President and provost awards go to Aquilino, Holstein, Mote, and Schmidt
Friday, May 16, 2014

Four University of Iowa faculty members have won the 2014 President and Provost Award for Teaching Excellence in recognition of their years of outstanding teaching.

This year's recipients are Mary Aquilino, clinical associate professor of community and behavioral health in the College of Public Health; Jay Holstein, professor of religious studies in the College of Liberal Arts and Sciences; Gale Mote, adjunct lecturer in management and organizations in the Tippie College of Business; and Thomas J. Schmidt, professor of molecular physiology and biophysics in the Carver College of Medicine.

The award, which is administered by the UI Council on Teaching, was created in 2004 as a university-wide recognition for faculty members who have demonstrated a sustained, high level of teaching excellence.

Portrait of Mary Aquilino
Mary Aquilino

Aquilino has directed the Master of Public Health (MPH) program since 2004. In 2010 she was named associate dean for MPH and undergraduate programs. She has been an innovator in curriculum and program design for the Colleges of Public Health and Nursing, and in 2012 was runner-up for the national Delta Omega Innovative Curriculum Award.

Believing that opportunities to engage with individuals and communities help turn interests into passions, she has long incorporated service learning techniques into her classes. Projects have included work with agencies such as the Shelter House in Iowa City, Johnson County Empowerment, and United Action for Youth.

She mentors and advises a large number of MPH and other students and oversees the college’s community-based practicum program. In 2013 she received the College of Public Health Faculty Teaching Award.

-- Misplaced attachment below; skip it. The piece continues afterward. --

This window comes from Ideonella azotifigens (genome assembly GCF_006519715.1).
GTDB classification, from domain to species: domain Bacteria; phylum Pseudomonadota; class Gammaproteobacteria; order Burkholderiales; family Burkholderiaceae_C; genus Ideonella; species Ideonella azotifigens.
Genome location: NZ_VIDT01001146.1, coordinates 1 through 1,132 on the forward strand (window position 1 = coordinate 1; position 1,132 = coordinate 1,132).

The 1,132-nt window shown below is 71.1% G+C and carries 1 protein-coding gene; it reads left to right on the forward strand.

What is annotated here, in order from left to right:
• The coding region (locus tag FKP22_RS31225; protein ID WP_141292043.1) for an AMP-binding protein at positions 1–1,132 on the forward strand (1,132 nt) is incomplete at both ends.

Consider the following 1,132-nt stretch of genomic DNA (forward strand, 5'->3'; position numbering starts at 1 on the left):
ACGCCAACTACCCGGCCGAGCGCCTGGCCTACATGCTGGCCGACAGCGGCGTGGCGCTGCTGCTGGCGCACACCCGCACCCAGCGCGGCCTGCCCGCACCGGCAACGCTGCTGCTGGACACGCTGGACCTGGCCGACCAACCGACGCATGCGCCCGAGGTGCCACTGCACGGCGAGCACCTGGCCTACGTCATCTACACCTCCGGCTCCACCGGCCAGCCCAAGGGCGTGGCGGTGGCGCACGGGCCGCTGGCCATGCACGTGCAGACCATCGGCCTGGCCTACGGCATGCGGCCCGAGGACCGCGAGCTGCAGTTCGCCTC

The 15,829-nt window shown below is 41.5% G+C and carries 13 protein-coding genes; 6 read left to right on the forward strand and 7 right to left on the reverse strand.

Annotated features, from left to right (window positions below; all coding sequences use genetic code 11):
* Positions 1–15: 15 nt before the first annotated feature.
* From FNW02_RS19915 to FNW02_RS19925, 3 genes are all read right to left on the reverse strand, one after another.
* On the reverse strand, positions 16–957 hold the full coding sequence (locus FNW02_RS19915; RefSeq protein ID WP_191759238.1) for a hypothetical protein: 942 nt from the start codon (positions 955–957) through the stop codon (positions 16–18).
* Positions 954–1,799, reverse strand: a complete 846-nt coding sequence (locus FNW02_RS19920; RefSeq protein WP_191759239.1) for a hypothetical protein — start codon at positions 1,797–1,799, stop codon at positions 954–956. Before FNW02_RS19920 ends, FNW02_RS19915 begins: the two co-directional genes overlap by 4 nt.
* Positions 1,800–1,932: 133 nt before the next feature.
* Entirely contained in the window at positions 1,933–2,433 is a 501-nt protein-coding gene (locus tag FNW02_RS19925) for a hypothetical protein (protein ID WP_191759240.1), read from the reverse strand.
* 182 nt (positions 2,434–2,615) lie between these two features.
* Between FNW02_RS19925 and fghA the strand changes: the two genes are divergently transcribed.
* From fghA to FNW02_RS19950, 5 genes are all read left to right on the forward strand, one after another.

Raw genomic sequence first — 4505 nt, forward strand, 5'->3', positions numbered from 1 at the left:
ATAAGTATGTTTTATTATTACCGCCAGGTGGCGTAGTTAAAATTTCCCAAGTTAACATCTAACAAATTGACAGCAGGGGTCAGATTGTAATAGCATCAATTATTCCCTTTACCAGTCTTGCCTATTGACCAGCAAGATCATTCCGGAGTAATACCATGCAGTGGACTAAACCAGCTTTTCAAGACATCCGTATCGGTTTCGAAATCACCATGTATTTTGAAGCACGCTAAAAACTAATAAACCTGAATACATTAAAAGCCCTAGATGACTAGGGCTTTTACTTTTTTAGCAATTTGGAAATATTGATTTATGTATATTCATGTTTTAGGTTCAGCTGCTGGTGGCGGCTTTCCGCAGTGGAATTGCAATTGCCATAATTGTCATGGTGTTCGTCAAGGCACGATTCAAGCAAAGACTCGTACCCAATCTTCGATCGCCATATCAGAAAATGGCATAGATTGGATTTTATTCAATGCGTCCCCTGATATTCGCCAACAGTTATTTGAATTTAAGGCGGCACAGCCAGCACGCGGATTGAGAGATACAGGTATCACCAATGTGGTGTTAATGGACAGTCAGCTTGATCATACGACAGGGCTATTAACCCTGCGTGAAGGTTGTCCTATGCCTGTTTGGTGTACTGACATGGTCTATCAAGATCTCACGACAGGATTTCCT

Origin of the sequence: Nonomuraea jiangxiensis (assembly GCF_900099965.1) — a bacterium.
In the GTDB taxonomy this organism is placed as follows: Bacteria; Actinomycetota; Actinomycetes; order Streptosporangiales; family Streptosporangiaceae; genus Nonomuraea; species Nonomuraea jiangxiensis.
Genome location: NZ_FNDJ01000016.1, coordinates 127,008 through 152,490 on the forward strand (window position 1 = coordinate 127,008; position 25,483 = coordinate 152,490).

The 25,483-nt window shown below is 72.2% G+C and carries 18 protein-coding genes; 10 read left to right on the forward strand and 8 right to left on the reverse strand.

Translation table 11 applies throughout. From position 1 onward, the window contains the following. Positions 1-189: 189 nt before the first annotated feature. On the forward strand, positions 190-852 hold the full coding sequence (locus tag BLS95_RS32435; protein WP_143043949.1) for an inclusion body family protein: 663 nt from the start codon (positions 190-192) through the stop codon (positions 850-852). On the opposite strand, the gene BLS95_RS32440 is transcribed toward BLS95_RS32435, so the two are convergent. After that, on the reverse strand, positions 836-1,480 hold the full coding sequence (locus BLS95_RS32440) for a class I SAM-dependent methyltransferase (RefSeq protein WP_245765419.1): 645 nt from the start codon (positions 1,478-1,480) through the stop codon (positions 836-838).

Portrait of Jay Holstein
Jay Holstein

Holstein, who holds the J.J. Mallon Teaching Chair in Judaic Studies, has taught more than 60,000 undergraduate students since joining the UI faculty in 1970. His courses on the Hebrew Bible, the Jewish tradition, and the Holocaust have offered thousands of undergraduates an exceptional opportunity to learn about Judaism and the Jewish people.

Year after year, student surveys single him out as one of the most influential teachers students have ever had, while a steady stream of unsolicited communications from past students testify to the impact his teaching has had on their lifelong learning.

He has received the Collegiate Teaching Award and the UI Honors Program Teaching Award, and was named Teacher of the Year by the UI Interfraternity and Panehellenic Councils. His teaching was featured in the award-winning documentary film Professor.

Portrait of Gale Mote
Gale Mote

Mote has taught more than 50 sections of courses for the Tippie College of Business, primarily to students in the evening MBA program for Professionals and Managers in Cedar Rapids, Des Moines, and the Quad Cities. She has become a cornerstone of that program, and her influence has been felt broadly across the state.

As a Certified Professional in Learning and Performance with 24 years of experience as a consultant, Mote brings real-life examples to the classroom and fills her courses with opportunities for experiential learning. Her focus is on creating working environments where everyone is engaged and contributing.

Students appreciate her “contagious enthusiasm” along with her business acumen, and frequently comment that their ability to apply in their working environment what they learn in her classroom is immediate.

Portrait of Thomas Schmidt
Thomas J. Schmidt

Schmidt directs and played an important role in the development and success of the Human Organ Systems course required of all first-year medical students. He has been very involved in curriculum design as well as student assessment and engagement, and will co-direct the new course Mechanisms of Health and Disease 3.

He served his department for 20 years as director of graduate studies, and has served the college as assistant dean in the Office of Student Affairs and Curriculum and as member and then chair of the Medical Education Committee. He currently serves on a USMLE Step 1 Test Material Development Committee for the National Board of Medical Examiners.

He has received many honors for his teaching, including the UI Marion L. Huit Award, and from 2006-2009 he held the Dr. Harold A. Myers Distinguished Professorship in Medical Education. He served on the Board of Directors for the International Association of Medical Science Educators and in 2010 received their Master Teacher Award.